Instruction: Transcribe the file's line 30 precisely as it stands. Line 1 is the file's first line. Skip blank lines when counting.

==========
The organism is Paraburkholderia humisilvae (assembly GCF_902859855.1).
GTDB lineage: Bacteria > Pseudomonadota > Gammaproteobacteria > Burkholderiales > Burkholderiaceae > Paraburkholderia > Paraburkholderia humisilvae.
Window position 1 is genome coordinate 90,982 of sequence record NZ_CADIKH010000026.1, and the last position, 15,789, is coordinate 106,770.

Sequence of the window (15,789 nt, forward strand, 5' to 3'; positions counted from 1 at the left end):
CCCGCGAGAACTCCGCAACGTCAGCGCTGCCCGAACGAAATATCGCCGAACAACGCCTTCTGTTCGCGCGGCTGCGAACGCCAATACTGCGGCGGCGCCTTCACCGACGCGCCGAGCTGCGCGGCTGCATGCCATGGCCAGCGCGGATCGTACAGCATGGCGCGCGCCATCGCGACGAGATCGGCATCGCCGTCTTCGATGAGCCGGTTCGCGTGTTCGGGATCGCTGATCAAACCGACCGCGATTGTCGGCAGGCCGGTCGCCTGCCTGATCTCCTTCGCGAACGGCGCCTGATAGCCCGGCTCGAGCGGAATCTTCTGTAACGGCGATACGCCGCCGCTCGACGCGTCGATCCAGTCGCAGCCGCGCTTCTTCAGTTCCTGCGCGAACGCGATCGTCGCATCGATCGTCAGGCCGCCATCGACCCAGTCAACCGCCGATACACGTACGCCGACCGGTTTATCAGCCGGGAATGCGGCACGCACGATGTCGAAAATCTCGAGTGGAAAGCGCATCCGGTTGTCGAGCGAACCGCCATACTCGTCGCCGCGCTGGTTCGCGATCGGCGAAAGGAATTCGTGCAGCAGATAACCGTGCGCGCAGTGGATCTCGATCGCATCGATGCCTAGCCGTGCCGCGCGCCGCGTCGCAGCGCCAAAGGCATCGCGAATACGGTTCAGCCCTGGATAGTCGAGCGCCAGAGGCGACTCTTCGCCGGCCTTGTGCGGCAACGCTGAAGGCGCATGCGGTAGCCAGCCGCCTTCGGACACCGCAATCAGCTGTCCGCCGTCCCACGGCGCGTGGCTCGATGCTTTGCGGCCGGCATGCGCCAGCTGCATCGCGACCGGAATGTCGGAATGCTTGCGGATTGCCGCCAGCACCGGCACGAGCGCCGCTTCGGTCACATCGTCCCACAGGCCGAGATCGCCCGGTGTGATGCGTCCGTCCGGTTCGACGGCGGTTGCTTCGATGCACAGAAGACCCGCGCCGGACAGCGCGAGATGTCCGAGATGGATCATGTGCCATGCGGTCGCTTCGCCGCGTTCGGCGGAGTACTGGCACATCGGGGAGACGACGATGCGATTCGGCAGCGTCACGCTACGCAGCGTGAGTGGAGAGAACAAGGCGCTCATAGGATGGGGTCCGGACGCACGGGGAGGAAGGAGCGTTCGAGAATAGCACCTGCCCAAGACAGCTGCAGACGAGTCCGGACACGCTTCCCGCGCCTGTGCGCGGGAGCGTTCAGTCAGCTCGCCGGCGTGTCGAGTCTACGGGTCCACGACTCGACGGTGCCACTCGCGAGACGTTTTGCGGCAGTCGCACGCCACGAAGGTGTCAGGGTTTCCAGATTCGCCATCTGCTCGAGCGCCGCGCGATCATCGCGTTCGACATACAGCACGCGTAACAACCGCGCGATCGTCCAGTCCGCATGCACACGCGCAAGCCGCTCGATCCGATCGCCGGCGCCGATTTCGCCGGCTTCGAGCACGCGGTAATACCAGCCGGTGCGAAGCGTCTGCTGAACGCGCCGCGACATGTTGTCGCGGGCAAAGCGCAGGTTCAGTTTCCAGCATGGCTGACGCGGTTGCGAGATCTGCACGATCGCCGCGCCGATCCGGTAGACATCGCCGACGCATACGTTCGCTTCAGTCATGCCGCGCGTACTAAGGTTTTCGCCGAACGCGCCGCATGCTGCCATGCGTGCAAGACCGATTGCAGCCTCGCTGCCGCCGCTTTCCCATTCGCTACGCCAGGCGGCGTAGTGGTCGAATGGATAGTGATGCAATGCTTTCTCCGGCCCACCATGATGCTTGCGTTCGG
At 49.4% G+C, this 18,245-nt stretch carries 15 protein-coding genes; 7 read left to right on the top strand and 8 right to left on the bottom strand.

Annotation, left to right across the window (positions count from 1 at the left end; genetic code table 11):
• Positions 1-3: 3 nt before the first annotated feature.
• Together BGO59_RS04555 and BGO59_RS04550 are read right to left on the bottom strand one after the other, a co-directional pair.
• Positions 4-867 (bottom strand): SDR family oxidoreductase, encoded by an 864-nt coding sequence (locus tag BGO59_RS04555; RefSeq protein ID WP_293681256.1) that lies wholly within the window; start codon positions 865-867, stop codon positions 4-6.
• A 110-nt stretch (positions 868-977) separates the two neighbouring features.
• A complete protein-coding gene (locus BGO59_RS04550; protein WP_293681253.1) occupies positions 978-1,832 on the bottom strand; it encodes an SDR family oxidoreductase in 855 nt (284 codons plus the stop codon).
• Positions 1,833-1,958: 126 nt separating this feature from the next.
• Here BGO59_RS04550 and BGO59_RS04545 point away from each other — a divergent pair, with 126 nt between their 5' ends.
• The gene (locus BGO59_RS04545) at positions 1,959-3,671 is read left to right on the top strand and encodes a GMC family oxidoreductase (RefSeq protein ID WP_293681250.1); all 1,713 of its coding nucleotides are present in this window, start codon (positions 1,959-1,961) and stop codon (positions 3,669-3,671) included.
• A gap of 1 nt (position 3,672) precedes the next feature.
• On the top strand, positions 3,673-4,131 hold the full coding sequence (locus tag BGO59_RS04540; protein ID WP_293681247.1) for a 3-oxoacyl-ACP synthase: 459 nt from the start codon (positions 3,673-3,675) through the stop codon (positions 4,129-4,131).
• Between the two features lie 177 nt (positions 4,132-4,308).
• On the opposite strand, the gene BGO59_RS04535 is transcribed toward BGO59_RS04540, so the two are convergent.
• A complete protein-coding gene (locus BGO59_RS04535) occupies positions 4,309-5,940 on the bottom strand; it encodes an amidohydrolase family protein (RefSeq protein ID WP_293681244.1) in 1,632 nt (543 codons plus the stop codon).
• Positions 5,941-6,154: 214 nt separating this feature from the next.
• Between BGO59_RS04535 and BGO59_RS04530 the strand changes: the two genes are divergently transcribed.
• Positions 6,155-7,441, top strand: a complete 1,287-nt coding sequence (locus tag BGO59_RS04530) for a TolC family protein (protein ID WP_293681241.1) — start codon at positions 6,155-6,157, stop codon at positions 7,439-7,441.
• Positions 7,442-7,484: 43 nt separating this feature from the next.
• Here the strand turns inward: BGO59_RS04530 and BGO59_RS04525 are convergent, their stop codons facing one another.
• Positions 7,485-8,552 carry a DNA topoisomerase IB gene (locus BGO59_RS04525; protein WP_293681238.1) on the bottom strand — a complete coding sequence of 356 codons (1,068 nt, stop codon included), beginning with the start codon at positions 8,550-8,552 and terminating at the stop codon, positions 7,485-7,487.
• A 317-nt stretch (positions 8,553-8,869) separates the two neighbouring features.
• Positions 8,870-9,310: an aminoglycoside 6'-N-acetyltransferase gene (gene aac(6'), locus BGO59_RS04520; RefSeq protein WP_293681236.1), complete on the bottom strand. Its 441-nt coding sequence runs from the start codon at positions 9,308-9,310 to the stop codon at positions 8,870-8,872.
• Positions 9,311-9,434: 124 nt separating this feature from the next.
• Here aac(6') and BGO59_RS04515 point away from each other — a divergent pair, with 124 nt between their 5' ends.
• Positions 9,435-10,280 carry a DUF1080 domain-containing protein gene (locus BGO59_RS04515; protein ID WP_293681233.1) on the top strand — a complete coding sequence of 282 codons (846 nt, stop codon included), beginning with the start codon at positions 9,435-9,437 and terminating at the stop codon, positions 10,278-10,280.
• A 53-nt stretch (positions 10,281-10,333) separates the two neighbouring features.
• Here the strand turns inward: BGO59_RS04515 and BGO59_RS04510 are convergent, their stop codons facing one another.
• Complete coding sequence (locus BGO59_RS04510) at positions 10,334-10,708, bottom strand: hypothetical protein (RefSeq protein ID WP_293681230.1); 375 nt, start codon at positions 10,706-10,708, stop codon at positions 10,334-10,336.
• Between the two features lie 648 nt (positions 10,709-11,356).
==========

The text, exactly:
• Here aac(6') and BGO59_RS04515 point away from each other — a divergent pair, with 124 nt between their 5' ends.